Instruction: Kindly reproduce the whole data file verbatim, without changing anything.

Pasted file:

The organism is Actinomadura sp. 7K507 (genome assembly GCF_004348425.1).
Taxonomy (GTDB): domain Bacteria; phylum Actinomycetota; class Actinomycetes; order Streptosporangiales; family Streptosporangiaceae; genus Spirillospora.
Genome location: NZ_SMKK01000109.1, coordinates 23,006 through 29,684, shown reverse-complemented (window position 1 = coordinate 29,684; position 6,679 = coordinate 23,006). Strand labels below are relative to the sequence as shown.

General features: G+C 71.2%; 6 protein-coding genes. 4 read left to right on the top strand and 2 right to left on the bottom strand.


The organism is Actinomadura sp. 7K507 (genome assembly GCF_004348425.1).
Taxonomy (GTDB): domain Bacteria; phylum Actinomycetota; class Actinomycetes; order Streptosporangiales; family Streptosporangiaceae; genus Spirillospora.
Genome location: NZ_SMKK01000109.1, coordinates 23,006 through 29,684, shown reverse-complemented (window position 1 = coordinate 29,684; position 6,679 = coordinate 23,006). Strand labels below are relative to the sequence as shown.

General features: G+C 71.2%; 6 protein-coding genes. 4 read left to right on the top strand and 2 right to left on the bottom strand.